The city of Berkeley has had a busy week or so of it. Today the City Council went on record by a 7-2 vote to say that, no, US Marines aren’t really inherently evil, and yes, they can stick around for a while longer in their stupid recruiting station. They couldn’t quite muster the political will to apologize for ever having thought differently however.
The vote gathered an assortment of the usual Code Pink loons and ANSWER goons, who themselves were opposed by pro-troop activists. Apparently Berkeley High School found the event educational enough to suspend classes long enough to let students, variously, sketch the protests or take part in them.
There was an almost charming naivete on the faces of some of the students, especially as contrasted to the perfidious partisans of ANSWER, not to mention the addle-pated and childlike simpletons from Code Pink. The kids you can forgive – they are old enough to know that war is awful of course, but not yet old enough or reflective enough to have fully thought through the consequences of losing one, not for ourselves, nor for those who dared to believe that we were serious about all of that democracy and self-determination guff.
I have to admit that this photo gave me pause however:
Flag burning is, of course, constitutionally protected speech. And it doesn’t anger me so much as it makes me sad: That flag stands for all of us. For you and me.
There are 13 stripes that stand for the 13 original colonies, and the bold citizens thereof who swore their lives, fortunes and sacred honor to throw off the yoke of tyranny in a noble experiment in personal freedom and self-government. The red in those stripes stands for hardiness and valor, while the white testifies to purity and innocence – always a goal, even if not always a destination. The blue canton symbolizes vigilance, perserverence and justice. It carries 50 white stars, themselves symbols of celestial perfection and which in combination with the canton speak to the great union of many several; states, colors, creeds and philosophies.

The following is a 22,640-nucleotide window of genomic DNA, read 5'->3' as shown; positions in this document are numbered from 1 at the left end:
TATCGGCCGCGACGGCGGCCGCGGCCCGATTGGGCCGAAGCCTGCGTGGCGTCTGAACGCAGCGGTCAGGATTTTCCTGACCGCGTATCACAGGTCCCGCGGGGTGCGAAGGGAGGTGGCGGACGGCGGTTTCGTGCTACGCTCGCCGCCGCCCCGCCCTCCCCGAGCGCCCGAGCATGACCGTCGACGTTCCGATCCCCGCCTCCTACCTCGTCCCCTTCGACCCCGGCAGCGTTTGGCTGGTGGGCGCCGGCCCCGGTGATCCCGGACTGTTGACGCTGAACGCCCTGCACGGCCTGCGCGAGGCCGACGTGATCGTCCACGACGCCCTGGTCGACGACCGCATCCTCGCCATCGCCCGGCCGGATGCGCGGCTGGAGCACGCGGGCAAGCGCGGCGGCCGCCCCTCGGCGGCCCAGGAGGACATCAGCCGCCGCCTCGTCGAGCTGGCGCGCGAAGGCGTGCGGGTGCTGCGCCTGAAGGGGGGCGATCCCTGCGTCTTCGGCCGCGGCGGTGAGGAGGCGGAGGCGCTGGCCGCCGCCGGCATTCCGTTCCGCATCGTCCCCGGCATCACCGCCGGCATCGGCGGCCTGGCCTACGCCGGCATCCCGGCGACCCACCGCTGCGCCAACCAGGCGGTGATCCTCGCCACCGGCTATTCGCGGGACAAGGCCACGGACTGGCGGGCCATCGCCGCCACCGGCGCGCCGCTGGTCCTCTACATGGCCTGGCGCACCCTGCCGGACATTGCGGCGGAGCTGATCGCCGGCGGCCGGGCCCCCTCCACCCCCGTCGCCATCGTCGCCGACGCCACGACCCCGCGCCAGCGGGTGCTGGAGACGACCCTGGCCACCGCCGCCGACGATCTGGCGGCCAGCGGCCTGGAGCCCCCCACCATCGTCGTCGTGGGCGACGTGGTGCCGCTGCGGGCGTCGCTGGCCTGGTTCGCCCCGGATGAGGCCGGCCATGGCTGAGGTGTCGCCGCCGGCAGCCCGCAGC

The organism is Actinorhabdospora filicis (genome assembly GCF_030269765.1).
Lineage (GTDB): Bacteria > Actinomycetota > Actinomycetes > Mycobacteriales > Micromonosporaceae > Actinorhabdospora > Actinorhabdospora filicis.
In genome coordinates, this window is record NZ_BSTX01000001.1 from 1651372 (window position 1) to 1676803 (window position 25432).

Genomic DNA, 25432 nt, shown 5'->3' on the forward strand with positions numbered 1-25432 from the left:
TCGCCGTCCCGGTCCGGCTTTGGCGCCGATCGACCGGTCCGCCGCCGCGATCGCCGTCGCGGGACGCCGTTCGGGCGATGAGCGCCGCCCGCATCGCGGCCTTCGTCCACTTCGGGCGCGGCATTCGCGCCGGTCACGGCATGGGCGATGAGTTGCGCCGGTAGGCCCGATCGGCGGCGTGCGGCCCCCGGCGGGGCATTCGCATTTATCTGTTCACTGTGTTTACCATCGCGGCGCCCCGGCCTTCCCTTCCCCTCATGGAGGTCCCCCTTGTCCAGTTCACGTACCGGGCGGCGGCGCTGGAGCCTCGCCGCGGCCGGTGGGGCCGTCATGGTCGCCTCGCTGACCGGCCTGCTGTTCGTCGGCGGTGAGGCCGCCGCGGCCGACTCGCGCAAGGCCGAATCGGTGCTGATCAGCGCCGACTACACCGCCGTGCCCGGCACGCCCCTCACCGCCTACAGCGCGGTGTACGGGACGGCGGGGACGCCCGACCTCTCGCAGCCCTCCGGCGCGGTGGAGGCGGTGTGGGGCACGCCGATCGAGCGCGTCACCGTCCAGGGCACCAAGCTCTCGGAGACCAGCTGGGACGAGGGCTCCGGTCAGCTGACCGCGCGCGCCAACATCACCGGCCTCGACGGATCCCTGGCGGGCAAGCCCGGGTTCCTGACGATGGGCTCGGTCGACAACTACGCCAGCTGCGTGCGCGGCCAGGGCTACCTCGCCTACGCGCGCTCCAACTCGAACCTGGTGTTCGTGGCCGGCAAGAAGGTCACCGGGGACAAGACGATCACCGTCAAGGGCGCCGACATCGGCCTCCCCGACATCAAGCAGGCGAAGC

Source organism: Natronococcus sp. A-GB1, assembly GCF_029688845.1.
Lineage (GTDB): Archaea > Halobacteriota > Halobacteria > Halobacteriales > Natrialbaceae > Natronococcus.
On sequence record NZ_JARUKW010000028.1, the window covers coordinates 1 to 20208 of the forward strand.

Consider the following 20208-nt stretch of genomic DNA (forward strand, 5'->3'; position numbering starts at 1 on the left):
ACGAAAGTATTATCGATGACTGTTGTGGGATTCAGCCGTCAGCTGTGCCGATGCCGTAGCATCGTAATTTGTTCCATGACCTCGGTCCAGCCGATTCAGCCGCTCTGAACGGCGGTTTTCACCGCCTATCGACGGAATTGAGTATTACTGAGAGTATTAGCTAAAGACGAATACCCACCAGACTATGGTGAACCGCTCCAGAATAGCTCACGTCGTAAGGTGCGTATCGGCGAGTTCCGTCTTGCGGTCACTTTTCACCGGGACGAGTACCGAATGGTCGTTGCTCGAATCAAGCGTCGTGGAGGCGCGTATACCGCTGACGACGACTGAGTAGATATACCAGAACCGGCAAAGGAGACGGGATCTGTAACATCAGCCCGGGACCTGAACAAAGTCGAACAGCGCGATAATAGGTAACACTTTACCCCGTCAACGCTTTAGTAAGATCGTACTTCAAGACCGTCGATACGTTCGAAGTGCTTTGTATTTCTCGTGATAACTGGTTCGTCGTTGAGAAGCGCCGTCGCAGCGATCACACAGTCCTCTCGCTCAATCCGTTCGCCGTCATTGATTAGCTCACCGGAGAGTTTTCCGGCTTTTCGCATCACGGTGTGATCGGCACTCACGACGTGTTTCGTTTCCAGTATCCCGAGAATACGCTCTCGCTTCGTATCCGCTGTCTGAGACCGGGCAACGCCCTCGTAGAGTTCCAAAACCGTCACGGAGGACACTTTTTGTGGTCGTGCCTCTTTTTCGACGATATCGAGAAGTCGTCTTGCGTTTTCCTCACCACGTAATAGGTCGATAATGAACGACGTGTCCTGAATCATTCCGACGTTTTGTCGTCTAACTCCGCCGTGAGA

It stands for mothers who crossed the country to show up in Berkeley to support their soldiers living and dead. It stands for Code Pink and even ANSWER, who have the right to express their opinions. It stands for the truly radical notion of a government of, for and by the people. It stands for the waves of young men and women who have fought and died in wars against slavery, oppression, militarism and fascism, without whose sacrifice the world would be a far poorer and uglier place.
It stands for labor unions that fought against a different form of oppression to ensure that the working class got a fair shake. It stands for immigrants who saw that in that flag the chance to build better lives for themselves and their families. That flag stands for freedom and democracy. In some strange way, it even stands for the constitutionally protected right of porridge-brained high school students who have never known a moment’s hardship, nor an instant’s introspection, to burn it.
There was never anything made by the hand of man so perfect that the evil among us could not turn it to their own uses. Villains have wrapped themselves in that flag to support their base ambitions and petty cruelties. Politicians and soldiers have committed crimes under the color of that flag’s authority. But those that did so usurped the flag without fundamentally changing the fact that the it represents the noblest of human ideals.
And so I’d like to ask that student something: If you burn the flag of the land that gave you birth, little girl, the flag of the community that shelters you, your neighbors’ flag, the flag of those sworn to defend your rights at the cost of their own lives, the flag that generations of your predecessors lived under in individual freedom and common hope against all of mankind’s wretched historical precedents – what then will you raise in its place?
I’ll give you some time.